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Flashcards in Exam 2- Bones Deck (51):

Which cells have the RANK receptor?

Osteoclasts and Osteoclast Precursors


What happens when RANKL binds the RANK receptor on Osteoclasts?

Binding stimulates survival and generation of Osteoclasts and increases NFKB (not for keeping bone)


What is Osteoprotegrin?

Osteoprotegrin is produced by Stromal Cells or Osteoblasts and inhibites RANKL-RANK receptor interaction


What is M-CSF?

M-CSF is a cytokine produced by osteoblasts or stromal cells that results in the generation and survival of osteoclasts --> increased bone resorption and increased plasma Ca levels


What is the function of the WNT/Beta-Catenin Pathway?

WNT is produced from stromal cells and binds Osteoblasts (through LRP5 and LRP6) to increase secretion of Osteoprotegrin, blocking RANK-RANKL interaction

**Note that a LOF mutation in LRP5/6 --> Osteoporosis and a GOF mutation in LRP5/6 --> Drastic increase in bone mass


What is the main component of the bone's organic matrix?

Type 1 Collagen


What is Woven Bone?

Random Collagen deposition, pathologic, seen in rapid bone growth (ex-healing a fracture)


What are the subtyes of Lamellar Bone? Describe its characteristics

1. Compact Bone
2. Spongy Bone
-Stronger bone with ordered collagen deposition; replaces woven bone


What will be increased with increased Osteoblast activity?

Osteopontin (osteocalcin) and Alkaline Phosphatase


RANK Ligand is located on which cells?

Osteoblasts and Marrow Stroma Cells


The end of a bone (distal to the growth plate) is the



The area beneath the growth plate is call the



The central region of a long bone is the



What is dystosis?

LOCAL problems in migration of mesenchyme and its condensation

Ex- bradydactyly because of HOXD13 defect


What is dysplasia?

GLOBAL defect in regulation of skeletal organogenesis

Ex- achondroplasia


What is the defect causing Cleidocranial Dysplasia and describe the symptoms

RUNX2 transcription factor defect

-Short stature, abnormal clavicles, wormian bones, too many teeth


What is the cause of Achondroplasia?

FGFR3 mutation --> GOF that inhibits cartilage growth because of decreased chondrocyte proliferation in growth plates


Continuation of appositional and intramembranous bone formation in Achondroplasia results in what?

Thick cortical bone


What are the physical characteristics of Achondroplasia?

Short proximal limbs, normal trunk length, big forehead and head, depressed root of nose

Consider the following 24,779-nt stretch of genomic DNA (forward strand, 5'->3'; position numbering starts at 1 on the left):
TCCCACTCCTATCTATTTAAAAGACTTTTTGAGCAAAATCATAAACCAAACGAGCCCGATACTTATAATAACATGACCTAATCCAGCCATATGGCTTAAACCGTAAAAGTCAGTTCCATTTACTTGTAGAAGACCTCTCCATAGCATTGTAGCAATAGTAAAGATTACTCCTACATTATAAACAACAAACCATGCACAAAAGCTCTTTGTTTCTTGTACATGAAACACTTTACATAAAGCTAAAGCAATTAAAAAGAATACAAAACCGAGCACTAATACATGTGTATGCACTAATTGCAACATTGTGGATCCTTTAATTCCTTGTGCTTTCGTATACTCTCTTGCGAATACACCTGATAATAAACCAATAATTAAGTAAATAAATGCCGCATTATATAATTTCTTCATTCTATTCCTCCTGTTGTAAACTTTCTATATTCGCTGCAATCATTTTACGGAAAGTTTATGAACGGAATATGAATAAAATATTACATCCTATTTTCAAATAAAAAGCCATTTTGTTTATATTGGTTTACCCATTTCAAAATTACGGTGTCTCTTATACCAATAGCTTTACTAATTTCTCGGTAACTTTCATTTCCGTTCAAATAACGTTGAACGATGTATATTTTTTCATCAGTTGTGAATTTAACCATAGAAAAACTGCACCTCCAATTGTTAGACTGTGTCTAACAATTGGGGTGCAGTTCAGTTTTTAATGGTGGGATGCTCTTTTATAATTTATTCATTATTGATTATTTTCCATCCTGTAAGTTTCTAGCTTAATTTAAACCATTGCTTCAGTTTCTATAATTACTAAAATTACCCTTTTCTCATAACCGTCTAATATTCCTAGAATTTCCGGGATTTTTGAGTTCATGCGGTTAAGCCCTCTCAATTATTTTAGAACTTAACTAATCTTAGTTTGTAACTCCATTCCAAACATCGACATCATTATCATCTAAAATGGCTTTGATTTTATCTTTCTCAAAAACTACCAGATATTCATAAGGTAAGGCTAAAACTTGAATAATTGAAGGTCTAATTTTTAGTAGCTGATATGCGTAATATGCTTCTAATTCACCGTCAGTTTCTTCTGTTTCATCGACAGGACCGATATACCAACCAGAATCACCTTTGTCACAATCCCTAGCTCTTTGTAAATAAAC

Normal life span, intelligence and reproductive status


What is the cause of Thanatophoric Dwarfism and describe the symptoms

FGFR3 GOF mutation (same as Achondroplasia)

-See short, bowed limbs, frontal bossing with macrocephaly, bell shaped chest (so respiratory failure) and CLOVERLEAF Skull


What is Osteoporosis Pseudoglioma Syndrome?

Disease caused by LOF mutation of LRP5 that causes skeletal fragility and loss of vision


What is the cause of Osteopetrosis (Marble Bone Disease)?

Disease of decreased osteoclast bone resorption caused by a defect in RANKL, LRP5 GOF mutation, or Carbonic Anhydrase II (CAII) deficiency (so cannot acidify pit)

AD- benign, AR- malignant


What are the clinical findings of Osteopetrosis?

1. Extramedullary hematopoiesis --> hepatosplenomegaly
2. Bulbous long bones (erlenmeyer flask deformity)
3. Narrow neural foramina (mild cranial nerve defects)
4. Brittle Bones, multiple fractures
5. Mild anemia
**TREAT- with Bone Marrow Transplant


What is the cause of Osteogenisis Imperfecta?

Mutation in the alpha 1 or alpha 2 chains of TYPE 1 COLLAGEN


What are the clinical characteristics of Osteogenisis Imperfecta?

1. Brittle bones and multiple fractures (may decrease after puberty)
2. Blue Sclerae
3. Hearing Loss
4. Loose joints


What are mucopolysaccharidoses?

Defects in enzymes degrading dermatan sulfate, heparan sulfate and keratan sulfate --> abnormal hyaline cartilage --> malformed bones


What are some potential causes of Osteoporosis?

1. Nutritional (lack of Ca)
2. Menopause (increased RANK/RANKL expression --> increased osteoclast activity)
3. Physical Activity (space flight)
4. Aging (decreased replication of progenitor cells and synthetic activity of osteoblasts)
5. Vitamin D Receptor Polymorphism
6. Drugs, diabetes, malignancy, liver/ GI disease